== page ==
Sunday, March 25, 2018

To Stain, or Not to Stain? THAT is the Question.

So, the epoxy encapsulating process on the forward (hidden) face of Frame #4 went pretty smoothly:


The problem was, the particular piece of mahogany I had selected as the dash beam developed a really high-contrast, "striped" look to the grain when coated with epoxy.

While maybe this didn't look "bad," it was a bit of a leap from the look I wanted. The highlights in the grain were almost the same brightness as the epoxy-coated cherry inlay. It was all just more visually distracting than I wanted it to be.




After all the work I had put into the dash beam, I was not inclined to build a new one from a tighter-grained piece of wood unless it became absolutely necessary. So, I began to consider using a stain for the aft face, (the actual dashboard), in order to darken the piece overall — especially the highlights.

Another builder had some success with the Minwax Express Color water-based stains. I'd bought a tube of it several years ago, based on his recommendation. There was still a bit left, so I experimented on some scrap mahogany to see how it would look.


One coat, and two coats of Minwax Express Color "Mahogany" compared to my epoxy-coated dash beam.
After a lot of thought, and more overthought, I finally decided to go with two coats of the Minwax Express Color stain in the "mahogany" color. Since my tube was a few years old, I wanted to get a new one to use on my actual dashboard. There was a problem:

It was the ONE color of the stuff that was out-of-stock at my local Ace Hardware. At Home Depot, where I'd bought it originally, the Express Color product was NOWHERE to be seen. Lowes? Hey... they compete with Home Depot, so they didn't have it either.

Back to the drawing board.

A little online searching led me to this article, Epoxy Adhesion Over Stains on EpoxyWorks.com: http://epoxyworks.com/index.php/epoxy-adhesion-over-stains/

In a nutshell, the article covered adhesion tests of West System epoxy to wood treated with a variety of stains. They tested stains dried for 24 hours and for 4 days. Minwax Gel Stain was one of several that passed BOTH tests. So, I decided to try it.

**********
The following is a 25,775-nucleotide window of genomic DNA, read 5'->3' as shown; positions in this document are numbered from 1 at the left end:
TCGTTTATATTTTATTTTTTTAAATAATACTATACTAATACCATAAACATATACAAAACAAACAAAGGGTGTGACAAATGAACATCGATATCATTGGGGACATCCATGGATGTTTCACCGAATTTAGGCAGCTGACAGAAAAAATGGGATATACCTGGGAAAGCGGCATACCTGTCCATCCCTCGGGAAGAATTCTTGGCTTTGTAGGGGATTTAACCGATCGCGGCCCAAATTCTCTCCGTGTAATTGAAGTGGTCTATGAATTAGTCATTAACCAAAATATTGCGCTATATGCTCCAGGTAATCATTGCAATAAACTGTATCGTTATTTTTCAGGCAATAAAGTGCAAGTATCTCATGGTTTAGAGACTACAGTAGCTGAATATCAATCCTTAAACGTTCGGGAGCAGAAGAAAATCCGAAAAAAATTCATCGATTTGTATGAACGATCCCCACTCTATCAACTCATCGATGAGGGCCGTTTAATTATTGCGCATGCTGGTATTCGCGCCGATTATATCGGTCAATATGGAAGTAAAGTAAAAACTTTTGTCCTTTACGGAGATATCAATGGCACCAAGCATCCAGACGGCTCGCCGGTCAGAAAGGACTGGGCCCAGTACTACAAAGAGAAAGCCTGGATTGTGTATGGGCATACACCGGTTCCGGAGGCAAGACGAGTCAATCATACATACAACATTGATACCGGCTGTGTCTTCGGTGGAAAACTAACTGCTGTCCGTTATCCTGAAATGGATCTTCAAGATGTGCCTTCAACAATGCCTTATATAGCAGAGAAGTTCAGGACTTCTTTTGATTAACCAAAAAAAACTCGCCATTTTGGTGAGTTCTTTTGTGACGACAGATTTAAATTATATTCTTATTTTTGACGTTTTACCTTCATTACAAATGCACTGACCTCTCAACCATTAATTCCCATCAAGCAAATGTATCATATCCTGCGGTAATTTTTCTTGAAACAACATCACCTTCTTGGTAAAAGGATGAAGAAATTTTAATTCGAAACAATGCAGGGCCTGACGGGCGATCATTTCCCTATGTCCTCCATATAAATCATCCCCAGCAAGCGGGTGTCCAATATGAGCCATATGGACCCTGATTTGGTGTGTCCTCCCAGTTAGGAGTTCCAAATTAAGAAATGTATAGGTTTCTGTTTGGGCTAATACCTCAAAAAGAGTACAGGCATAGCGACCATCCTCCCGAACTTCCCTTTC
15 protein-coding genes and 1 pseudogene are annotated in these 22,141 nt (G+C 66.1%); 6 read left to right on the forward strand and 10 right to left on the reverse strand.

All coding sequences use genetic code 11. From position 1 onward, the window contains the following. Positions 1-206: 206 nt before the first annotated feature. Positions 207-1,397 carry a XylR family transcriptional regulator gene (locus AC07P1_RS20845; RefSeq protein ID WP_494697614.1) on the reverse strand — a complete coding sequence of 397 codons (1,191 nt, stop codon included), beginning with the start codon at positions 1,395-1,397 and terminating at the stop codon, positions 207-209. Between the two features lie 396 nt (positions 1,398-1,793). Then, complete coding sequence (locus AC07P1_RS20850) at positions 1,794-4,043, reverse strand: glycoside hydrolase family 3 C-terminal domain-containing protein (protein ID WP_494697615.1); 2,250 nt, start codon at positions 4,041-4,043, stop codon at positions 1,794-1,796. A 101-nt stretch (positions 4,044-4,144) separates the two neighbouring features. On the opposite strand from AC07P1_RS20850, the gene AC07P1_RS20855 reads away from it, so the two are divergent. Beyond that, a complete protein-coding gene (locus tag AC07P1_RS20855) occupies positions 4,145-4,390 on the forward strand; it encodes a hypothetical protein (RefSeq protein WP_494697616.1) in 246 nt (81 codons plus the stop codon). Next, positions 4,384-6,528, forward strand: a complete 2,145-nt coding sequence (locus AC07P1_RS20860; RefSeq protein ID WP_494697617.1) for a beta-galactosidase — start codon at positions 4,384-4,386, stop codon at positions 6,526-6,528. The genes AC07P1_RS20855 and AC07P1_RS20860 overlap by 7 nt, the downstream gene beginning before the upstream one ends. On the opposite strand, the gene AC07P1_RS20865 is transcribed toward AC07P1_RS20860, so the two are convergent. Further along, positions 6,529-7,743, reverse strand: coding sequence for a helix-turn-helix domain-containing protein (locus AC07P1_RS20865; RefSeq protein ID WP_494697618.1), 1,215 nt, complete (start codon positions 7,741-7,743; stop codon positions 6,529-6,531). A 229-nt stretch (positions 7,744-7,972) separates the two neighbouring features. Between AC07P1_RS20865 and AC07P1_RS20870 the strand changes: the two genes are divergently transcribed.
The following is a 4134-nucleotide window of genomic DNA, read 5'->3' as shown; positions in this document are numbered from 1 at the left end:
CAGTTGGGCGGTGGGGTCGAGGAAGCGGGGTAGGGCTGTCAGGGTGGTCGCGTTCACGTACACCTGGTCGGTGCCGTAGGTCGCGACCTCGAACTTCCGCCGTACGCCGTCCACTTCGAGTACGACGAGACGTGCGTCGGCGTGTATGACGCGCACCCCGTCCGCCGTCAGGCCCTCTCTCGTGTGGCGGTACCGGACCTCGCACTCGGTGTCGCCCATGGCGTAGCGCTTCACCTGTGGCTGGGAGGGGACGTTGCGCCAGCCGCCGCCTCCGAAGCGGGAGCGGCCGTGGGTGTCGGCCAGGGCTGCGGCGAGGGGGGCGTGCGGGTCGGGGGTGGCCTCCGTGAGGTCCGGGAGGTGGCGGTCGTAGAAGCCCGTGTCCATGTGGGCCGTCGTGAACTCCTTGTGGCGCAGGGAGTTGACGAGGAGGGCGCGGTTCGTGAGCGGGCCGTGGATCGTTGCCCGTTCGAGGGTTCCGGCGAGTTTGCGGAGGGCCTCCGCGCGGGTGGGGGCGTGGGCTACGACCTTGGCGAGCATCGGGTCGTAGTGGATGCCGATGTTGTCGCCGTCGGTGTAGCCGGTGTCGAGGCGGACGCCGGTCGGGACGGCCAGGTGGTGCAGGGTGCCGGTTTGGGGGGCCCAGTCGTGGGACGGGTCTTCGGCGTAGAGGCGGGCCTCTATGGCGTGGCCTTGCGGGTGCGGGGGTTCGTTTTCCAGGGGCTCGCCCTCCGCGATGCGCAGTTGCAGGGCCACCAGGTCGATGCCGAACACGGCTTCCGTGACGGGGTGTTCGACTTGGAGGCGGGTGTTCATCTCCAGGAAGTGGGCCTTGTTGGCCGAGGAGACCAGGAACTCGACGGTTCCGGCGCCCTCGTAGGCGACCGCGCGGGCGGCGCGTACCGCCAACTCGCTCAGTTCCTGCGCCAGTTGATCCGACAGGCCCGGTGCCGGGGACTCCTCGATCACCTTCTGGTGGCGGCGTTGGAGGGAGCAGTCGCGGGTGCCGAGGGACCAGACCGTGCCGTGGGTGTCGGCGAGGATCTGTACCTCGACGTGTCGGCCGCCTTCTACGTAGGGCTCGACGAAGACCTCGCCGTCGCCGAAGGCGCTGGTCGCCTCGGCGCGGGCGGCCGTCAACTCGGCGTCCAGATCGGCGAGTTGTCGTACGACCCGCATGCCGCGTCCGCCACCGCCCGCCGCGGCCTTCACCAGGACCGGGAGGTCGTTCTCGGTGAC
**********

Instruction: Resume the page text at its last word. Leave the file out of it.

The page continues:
I tested both the "Mahogany" color and the "Red Elm" color on some scrap mahogany. The "Red Elm" stain produced a darker color, with a stronger red hue on my test piece. It also seemed to darken the highlights in the grain proportionately more than the "Mahogany" stain.


One coat each of "Mahogany" stain (top) and "Red Elm" stain (bottom) on my test piece of mahogany.
By this point, my impatience kicked in. I was tired of thinking about it, and ready to just do it. I chose to go with one coat of the "Red Elm" color.


BEFORE.

DURING. A "liberal amount of stain, evenly applied."

AFTER. Per the instructions, I let the stain sit for 3 minutes, then wiped away the excess.
The end result was darker and "browner" than my test piece. However, the stain did indeed minimize the high contrast "stripes." The color is acceptable to me. I would've preferred more red than brown... but I'm not going to mess with it any further. It does offset the cherry inlay MUCH better than the epoxy-only side.

Now, I'm going to give it at least 4 days to dry. Then, I'm going to hope and pray that System Three Silvertip epoxy adheres to it as well as the West System epoxy in the tests.

1 comment:

  1. Thank you for sharing. I like the Mahogany stain better then the Red Elm. The Red Elm was more darker then I usually like. But thanks for sharing the process of how your making your dashboard.
    Greg Prosmushkin

    ReplyDelete